(3.2)

Hence $$\Gamma \subset C_{n}$$ for any $$n \geq 1$$.

Step 3. We shall show that $$\{x_{n}\}$$ is a Cauchy sequence.

Since $$\Gamma \subset C_{n+1} \subset C_{n}$$ and $$x_{n}={\Pi _{C_{n}}}^{f} x_{0} \subset C_{n}$$, by Lemma 2.1, we have that $$D_{f}(x_{n}, x_{0}) \leq D_{f} (x_{n+1},x_{0})$$ and also $$D_{f}(x_{n},x_{0}) \leq D_{f} (u,x_{0}), u \in \Gamma$$. Hence $$D_{f}(x_{n}, x_{0})$$ is nondecreasing and bounded. So, $$\lim_{n\to \infty } D_{f} (x_{n}, x_{0})$$ exists. Furthermore, by Lemma 2.8, $$\{x_{n}\}$$ is bounded. Also, since $$x_{n}={\Pi _{C_{n}}}^{f} x_{0}$$, it follows from Lemma 2.1 that $$D_{f}(x_{k}, x_{n}) = D_{f} (x_{k},{\Pi _{C_{n} }}^{f}x_{0}) \leq D_{f} (x_{k},x_{0})-D_{f} (x_{n},x_{0}) \rightarrow 0$$ as $$n,k \rightarrow \infty$$. Since f is totally convex on bounded subsets of E, f is sequentially consistent. Therefore $$\|x_{n}-x_{k}\| \rightarrow 0$$ as $$n,k \rightarrow \infty$$. Hence, $$\{x_{n}\}$$ is a Cauchy sequence.

Step 4. We show that

\begin{aligned} \lim_{n\rightarrow \infty } \Vert x_{n}-w_{n} \Vert &=\lim_{n \rightarrow \infty } \Vert x_{n}-y_{in} \Vert \\ &= \lim_{n\rightarrow \infty } \Vert y_{(i+1)n}-y_{in} \Vert \\ &=\lim_{n\rightarrow \infty } \bigl\Vert (I-S_{1})w_{n} \bigr\Vert \\ &=\lim_{n\rightarrow \infty } \bigl\Vert (I-S_{i})y_{(i-1)n} \bigr\Vert =0, \end{aligned}

for each $$i\in \{1,2,\dots,m\}$$.

Since $$x_{n+1} \in C_{n+1} \subset C_{n}$$, by Lemma 2.1, we have $$D_{f} (x_{n+1},x_{n}) \leq D_{f} (x_{n+1},x_{0})-D_{f} (x_{n},x_{0})$$. Taking the limit as $$n \rightarrow \infty$$, we have $$\underset{n\to \infty }{\lim } D_{f} (x_{n+1},x_{n}) =0$$.

Since f is totally convex on bounded subsets of E, f is sequentially consistent. Therefore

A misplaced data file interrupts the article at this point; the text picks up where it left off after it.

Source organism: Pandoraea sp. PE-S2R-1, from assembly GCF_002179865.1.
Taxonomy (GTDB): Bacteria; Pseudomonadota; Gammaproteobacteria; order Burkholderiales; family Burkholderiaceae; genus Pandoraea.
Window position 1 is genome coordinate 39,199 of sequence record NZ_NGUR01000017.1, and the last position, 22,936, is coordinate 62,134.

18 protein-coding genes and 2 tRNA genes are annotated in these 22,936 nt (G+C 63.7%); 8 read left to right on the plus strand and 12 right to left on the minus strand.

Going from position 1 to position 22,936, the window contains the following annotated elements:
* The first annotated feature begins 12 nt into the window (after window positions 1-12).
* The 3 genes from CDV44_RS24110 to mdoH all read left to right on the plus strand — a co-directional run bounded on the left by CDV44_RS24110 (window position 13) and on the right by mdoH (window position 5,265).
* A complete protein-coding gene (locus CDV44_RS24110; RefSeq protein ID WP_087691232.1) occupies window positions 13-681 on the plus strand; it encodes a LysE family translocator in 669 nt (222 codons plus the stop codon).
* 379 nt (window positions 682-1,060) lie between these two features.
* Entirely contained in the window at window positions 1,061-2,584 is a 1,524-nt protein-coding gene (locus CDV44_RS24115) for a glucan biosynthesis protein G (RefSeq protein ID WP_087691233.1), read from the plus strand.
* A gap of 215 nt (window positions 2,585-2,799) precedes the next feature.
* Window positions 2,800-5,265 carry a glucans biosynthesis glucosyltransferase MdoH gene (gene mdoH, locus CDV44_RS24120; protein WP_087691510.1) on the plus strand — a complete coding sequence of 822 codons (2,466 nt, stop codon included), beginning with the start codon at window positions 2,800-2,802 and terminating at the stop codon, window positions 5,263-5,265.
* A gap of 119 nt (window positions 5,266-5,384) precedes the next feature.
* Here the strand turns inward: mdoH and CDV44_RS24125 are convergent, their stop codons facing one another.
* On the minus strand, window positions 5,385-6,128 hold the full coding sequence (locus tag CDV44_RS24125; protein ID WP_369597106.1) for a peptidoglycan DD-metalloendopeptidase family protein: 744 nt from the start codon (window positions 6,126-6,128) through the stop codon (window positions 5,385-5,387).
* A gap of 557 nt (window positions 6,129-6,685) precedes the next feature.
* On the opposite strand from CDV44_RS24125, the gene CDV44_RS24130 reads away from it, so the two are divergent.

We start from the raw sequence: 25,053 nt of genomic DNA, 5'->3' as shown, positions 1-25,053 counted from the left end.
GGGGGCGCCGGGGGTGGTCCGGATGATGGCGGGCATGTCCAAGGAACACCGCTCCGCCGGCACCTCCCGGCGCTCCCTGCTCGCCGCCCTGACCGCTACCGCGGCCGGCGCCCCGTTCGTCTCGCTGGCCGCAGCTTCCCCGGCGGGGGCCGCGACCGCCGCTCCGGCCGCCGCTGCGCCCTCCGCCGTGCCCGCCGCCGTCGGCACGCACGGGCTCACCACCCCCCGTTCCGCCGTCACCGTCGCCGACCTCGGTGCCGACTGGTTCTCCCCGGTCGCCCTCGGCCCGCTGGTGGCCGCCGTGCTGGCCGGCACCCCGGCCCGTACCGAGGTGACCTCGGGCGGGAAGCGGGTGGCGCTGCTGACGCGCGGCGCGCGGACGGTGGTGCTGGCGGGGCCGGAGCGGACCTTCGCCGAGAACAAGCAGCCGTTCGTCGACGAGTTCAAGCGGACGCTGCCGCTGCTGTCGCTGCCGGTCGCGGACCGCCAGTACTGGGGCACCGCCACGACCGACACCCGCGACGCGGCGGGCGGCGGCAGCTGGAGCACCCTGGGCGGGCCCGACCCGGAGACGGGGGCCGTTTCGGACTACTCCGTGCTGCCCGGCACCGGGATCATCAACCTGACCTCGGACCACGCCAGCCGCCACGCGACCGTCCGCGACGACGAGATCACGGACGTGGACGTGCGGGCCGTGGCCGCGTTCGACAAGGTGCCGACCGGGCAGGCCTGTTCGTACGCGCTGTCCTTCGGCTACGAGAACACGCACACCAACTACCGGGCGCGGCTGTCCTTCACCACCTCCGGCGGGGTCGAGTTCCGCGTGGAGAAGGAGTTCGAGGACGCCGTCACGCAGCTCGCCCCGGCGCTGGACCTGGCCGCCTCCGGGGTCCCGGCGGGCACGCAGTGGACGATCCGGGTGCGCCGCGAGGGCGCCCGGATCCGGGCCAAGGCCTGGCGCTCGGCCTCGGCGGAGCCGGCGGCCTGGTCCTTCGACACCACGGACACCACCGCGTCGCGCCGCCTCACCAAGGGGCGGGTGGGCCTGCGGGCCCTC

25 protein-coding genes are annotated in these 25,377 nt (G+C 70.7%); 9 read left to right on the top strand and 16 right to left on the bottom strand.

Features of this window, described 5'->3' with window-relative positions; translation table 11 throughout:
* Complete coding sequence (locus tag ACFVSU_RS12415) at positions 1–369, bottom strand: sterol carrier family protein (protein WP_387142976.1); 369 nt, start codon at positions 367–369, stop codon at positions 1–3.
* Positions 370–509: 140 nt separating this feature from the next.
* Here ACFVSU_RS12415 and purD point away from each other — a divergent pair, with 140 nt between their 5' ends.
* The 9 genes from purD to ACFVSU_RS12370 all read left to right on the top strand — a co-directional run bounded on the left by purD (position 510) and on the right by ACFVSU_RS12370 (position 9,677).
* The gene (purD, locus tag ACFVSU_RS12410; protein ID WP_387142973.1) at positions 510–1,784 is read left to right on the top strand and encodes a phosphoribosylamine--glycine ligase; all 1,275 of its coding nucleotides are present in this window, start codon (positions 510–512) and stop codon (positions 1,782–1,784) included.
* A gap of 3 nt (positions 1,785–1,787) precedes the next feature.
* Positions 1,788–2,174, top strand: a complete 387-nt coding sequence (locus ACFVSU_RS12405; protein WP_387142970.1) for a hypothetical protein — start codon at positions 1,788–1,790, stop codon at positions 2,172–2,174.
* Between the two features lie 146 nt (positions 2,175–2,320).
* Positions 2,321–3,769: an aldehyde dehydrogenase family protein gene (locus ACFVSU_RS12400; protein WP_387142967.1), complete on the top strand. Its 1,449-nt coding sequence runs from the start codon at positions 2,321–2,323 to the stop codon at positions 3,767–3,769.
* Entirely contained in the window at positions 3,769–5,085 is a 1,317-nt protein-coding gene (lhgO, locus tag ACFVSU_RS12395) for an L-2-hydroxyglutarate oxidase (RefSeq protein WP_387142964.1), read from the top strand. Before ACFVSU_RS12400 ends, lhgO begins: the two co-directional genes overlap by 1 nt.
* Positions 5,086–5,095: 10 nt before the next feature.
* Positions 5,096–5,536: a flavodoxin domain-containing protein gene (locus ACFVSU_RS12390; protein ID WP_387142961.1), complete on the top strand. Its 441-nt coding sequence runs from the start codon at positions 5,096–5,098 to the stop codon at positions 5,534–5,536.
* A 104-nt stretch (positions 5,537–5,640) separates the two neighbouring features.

\begin{aligned} \Vert x_{n+1}-x_{n} \Vert \rightarrow 0\quad \text{as } n \rightarrow \infty. \end{aligned}
(3.3)

From (1.2) we get

\begin{aligned} \Vert x_{n} - w_{n} \Vert = \bigl\Vert \gamma _{n}(x_{n} - x_{n-1}) \bigr\Vert \leq \Vert x_{n}-x_{n-1} \Vert , \end{aligned}

which implies

\begin{aligned} \lim_{n \rightarrow \infty } \Vert x_{n}-w_{n} \Vert = 0. \end{aligned}
(3.4)

Since $$\{x_{n}\}$$ is bounded, (3.4) implies that $$\{w_{n}\}$$ is also bounded and

\begin{aligned} \Vert x_{n+1} -w_{n} \Vert \leq \Vert x_{n+1}-x_{n} \Vert + \Vert x_{n} - w_{n} \Vert . \end{aligned}

Thus, we get

\begin{aligned} \lim_{n \rightarrow \infty } \Vert x_{n+1}-w_{n} \Vert = 0. \end{aligned}

By Lemma 2.7,

\begin{aligned} \lim_{n \rightarrow \infty } D_{f}(x_{n+1},w_{n})= 0. \end{aligned}

Since $$x_{n+1} \in C_{n}$$, for $$1 \leq i \leq m$$, from (1.2) we have $$D_{f}(x_{n+1},y_{in}) \leq D_{f}(x_{n+1},w_{n})$$. Hence $$\lim_{n \to \infty } D_{f}(x_{n+1},y_{in})= 0$$, $$\forall i \in \{1,2,3,\dots,m \}$$. Since f is totally convex on bounded subsets of E, f is sequentially consistent. Therefore

\begin{aligned} \Vert x_{n+1}-y_{in} \Vert \rightarrow 0 \quad\text{as } n \rightarrow \infty, \forall i \in \{1,2,3,\dots,m\}. \end{aligned}
(3.5)

Observe that $$\| x_{n} -y_{in}\| \leq \|x_{n}-x_{n+1}\|+ \|x_{n+1} - y_{in}\|, \forall i \in \{ 1,2,3,\dots,m\}$$, which implies

\begin{aligned} \lim_{n \rightarrow \infty } \Vert x_{n}-y_{in} \Vert = 0,\quad \forall i \in \{1,2,3,\dots,m\}. \end{aligned}
(3.6)

Also, $$\| y_{in} -w_{n}\| \leq \|y_{in}-x_{n}\|+ \|x_{n} - w_{n}\|$$. Thus,